Monday, September 21, 2009

disasters in naming

I just found out from F.F. Bruce that there was a fourth-century catholic bishop named Lucifer (bishop of Cagliari in Sardinia).

The Catholic Encyclopedia has an entry for him here, where you can find out about his valiant work on behalf of Athanasius and the fight against Arianism, followed by his increasing spirit of trouble-making in his old age, which led eventually to the founding of his own schism, the Luciferians (how's that for the name of a Christian group?).

It apparently attracted the right kind of folk, since the sect at one point commissioned as ambassador one Faustinus (although Wikipedia confirms that Faust didn't enter the public lexicon -- and certainly didn't appeal to Marlowe -- until centuries later; so I guess in its time it wouldn't have been as funny).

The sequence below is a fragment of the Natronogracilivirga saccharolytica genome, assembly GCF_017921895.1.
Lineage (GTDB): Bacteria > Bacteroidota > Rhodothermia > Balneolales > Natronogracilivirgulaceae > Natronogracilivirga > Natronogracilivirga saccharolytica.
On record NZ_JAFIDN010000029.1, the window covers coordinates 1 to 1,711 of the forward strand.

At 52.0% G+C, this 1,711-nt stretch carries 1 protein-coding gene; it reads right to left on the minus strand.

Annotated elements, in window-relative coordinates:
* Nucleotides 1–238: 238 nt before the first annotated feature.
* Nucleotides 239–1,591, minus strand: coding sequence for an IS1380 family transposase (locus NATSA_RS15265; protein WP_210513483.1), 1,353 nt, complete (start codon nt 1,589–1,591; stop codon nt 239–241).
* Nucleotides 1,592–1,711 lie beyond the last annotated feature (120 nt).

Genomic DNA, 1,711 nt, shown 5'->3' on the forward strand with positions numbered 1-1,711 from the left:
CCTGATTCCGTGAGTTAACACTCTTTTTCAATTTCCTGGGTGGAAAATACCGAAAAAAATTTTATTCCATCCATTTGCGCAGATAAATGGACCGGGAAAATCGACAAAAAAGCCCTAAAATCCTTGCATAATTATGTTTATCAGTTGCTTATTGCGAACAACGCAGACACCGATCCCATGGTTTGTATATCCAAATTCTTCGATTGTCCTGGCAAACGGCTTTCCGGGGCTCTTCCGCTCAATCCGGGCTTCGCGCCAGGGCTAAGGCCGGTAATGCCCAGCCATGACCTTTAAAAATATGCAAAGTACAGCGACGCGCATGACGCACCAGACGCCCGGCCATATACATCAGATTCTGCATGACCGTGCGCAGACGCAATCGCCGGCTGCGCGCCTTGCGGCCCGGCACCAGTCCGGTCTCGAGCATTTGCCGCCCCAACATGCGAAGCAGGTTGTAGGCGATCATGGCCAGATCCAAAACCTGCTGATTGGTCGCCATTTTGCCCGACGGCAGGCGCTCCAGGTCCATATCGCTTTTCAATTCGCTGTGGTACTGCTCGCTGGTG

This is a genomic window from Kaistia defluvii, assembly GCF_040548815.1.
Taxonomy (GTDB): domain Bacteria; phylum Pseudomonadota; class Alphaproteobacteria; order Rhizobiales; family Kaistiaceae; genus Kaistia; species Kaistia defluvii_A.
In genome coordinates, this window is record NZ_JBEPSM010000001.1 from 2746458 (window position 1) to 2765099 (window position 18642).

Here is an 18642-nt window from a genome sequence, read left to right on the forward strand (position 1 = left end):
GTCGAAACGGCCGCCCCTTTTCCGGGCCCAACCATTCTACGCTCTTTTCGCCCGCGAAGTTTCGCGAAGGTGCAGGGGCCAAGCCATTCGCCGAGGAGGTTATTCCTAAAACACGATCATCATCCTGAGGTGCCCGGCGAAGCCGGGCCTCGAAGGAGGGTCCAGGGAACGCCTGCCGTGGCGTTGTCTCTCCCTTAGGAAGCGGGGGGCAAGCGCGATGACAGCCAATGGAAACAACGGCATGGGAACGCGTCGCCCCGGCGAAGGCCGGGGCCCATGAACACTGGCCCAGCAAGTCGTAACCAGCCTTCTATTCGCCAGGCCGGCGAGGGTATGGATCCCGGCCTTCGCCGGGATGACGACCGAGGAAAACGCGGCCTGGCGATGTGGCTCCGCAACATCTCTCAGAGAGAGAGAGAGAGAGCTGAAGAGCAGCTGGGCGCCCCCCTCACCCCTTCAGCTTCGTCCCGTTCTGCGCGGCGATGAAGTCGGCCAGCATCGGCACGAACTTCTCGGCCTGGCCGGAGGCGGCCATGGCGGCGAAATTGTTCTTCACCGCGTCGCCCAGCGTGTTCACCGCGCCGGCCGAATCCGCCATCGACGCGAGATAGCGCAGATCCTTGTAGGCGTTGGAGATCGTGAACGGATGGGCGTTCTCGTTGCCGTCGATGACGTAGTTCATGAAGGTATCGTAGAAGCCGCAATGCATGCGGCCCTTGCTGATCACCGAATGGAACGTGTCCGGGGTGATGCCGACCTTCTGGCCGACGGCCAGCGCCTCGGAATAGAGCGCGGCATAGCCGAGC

But who names their kid Lucifer?

(Edit [that preserves accuracy in reporting, but kind of eviscerates this post]: the word hasn't always had the same connotation, and Lucifer's parents named him that before Jerome had a chance to popularize the word as a name for Satan.)

No comments: